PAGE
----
Byzantium is a welcome departure from recent vampire films that seem to glorify the undead with unending superhero abilities.

Director Neil Jordan’s Interview With a Vampire: The Vampire Chronicles (1994), based on a 1976 novel of the same name by Anne Rice, was one of the first films to break some of the ground rules known to exist within the cinematic realm of vampires. With no connection whatsoever, Jordan returns to the world of vampires by using his 1994 film as a selling point for Byzantium – a modern vampire film that goes on to break more rules by turning vampire-ism into an enigma rather than feeding off existing myth. It works, for the most part, by using a slack definition of the word Byzantium – the transition of flawed ancient Europe into a more aesthetically pleasant but equally flawed modern Europe.

Conceptually, this works as a metaphor in relating the film’s premise where a curse from the past clutches onto the heels of the present. It is this curse that causes Clara Webb (Gemma Arterton) and her daughter Eleanor (Saoirse Ronan) to flee from town to town every now and again. They have been doing this for over 200 years and for two reasons – Clara and Eleanor are the only female vampires that exist. This doesn’t sit well with a misogynistic sect of all-male vampires that have formed a brotherhood. The other reason has more to do with how they feed. Clara is a creature of the night in more ways than one. Forced into prostitution during the Napoleonic wars, Clara is the bread winner as she continues to thrive by selling her body, and then draining the blood from her customers in the most gruesome manner imaginable. Eleanor doesn’t approve of her mother’s brutal feeding habits. Instead, she prefers subtle mercy killings by connecting with the elderly or terminally ill and saving them from their last days of misery and pain. While mother and daughter question each other’s ethics, the body count piles on and so they must relocate frequently in an effort to evade assassins from the aforementioned brotherhood.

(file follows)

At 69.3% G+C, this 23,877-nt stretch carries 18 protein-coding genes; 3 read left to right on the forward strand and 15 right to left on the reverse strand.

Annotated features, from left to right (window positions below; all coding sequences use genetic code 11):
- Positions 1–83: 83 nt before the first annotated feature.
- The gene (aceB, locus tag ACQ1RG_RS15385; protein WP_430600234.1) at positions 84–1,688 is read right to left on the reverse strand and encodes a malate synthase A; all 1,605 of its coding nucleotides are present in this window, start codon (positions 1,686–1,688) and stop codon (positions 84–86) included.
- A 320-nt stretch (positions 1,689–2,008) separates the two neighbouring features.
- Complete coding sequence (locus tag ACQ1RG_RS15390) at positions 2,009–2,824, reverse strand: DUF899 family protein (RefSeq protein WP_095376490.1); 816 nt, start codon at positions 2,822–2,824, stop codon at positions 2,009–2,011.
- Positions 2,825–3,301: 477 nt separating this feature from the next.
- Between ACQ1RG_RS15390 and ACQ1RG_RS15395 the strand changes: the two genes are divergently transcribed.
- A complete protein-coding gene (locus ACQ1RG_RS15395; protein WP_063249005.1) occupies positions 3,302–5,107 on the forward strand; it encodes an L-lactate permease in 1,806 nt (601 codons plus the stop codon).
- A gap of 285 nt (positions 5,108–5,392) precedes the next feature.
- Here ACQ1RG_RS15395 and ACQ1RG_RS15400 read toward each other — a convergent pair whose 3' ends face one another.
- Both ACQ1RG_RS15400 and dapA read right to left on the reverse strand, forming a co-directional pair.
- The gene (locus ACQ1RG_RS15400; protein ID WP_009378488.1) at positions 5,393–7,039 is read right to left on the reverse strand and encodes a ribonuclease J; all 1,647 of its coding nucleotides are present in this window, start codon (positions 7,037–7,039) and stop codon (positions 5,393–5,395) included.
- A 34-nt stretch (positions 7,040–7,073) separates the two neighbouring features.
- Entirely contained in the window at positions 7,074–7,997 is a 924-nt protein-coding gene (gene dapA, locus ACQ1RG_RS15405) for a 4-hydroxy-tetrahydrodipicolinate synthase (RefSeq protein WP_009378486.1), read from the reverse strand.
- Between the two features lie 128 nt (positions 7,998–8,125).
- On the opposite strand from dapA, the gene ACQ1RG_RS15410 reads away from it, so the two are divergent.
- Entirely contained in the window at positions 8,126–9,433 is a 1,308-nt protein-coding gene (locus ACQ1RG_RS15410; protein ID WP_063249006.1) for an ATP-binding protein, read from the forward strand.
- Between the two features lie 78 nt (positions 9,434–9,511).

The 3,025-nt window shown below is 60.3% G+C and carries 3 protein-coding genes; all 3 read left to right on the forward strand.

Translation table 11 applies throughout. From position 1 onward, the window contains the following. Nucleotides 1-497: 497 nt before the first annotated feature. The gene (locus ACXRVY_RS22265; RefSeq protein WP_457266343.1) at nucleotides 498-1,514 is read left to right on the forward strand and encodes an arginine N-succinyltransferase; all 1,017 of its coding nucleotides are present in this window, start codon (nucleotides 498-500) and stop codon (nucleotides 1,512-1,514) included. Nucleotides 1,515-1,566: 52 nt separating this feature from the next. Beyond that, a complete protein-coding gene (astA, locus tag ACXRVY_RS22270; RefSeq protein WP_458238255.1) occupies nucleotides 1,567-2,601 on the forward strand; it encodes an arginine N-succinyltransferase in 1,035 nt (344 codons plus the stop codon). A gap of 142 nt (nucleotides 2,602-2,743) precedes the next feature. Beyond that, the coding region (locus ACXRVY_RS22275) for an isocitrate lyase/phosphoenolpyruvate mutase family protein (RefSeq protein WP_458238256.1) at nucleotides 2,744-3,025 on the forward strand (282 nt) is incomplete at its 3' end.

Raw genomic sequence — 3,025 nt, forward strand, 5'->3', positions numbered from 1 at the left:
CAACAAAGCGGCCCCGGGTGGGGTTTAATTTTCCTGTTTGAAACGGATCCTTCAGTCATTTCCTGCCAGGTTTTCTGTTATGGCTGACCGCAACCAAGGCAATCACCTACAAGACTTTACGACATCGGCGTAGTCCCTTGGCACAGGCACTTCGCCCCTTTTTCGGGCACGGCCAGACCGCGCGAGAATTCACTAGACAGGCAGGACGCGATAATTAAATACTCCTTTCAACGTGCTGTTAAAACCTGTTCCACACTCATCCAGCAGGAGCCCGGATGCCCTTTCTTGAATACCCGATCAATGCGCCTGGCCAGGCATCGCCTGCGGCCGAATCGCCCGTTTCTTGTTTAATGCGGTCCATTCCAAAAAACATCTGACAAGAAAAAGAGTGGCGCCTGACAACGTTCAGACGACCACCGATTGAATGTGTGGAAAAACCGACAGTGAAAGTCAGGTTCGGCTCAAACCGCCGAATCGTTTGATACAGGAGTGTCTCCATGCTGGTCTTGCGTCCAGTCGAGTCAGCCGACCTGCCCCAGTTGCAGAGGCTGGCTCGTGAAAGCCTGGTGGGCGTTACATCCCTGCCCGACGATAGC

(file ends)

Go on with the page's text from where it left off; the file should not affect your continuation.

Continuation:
Just like its main characters, Byzantium burns bridges from the past. Gone are the days when holy water, crucifixes, and other church relics were used to repel vampires. You won’t find them galloping up trees or dashing through the woods either, and thankfully, none of the other puerility from the Twilight franchise. What works here is the mood Jordan creates by generating a distinct aura around both these vampires. Hypnotic in their own way, Eleanor dwells in solitude, often chronicling events in their life, while Clara is a voluptuous seductress with little restrain between her wants and her needs. Eleanor’s journal also serves as a narration for the film while flashing back and forth between the present and the past. Through this we learn how they are different yet why their umbilical dependency is stronger than ever. Both Ronan and Arterton are equally effective in portraying their characters in a way that it becomes hard to establish who is in the lead. But if were to choose, I would say Ronan’s narration from her journal and her melancholy aids the Gothic atmosphere of the story. That being said, Arterton’s scenes are delicious eye-candy, nonetheless, and in turn keeps the story chugging along.

Using passages from Eleanor’s journal as flashbacks, Jordan takes us back and forth till we reach a mystical island – a secret location that ‘turns’ a mortal into a vampire. This part of the story is a bit murky but throws a new spin on the vampire origins story. I wouldn’t call this clever, but like Tomas Alfredson’ Let the Right One In, Jordan’s Byzantium is a departure from recent vampire films that seem to glorify the undead with unending superhero abilities. What we see instead, is the inner frailty of these creatures and how they choose to survive by feeding on the living. Even so, Jordan doesn’t forget that this is in fact a story about blood lust. Watch out for some gratuitous scenes of pure hemoglobin; enough to run waterfalls red!

Rating: ★★★½☆

About Lloyd Bayer

Besides his passion for travelling, photography and scuba diving, Lloyd is a prolific film critic having contributed hundreds of film reviews to web and print journals, including IMDb and local daily Khaleej Times.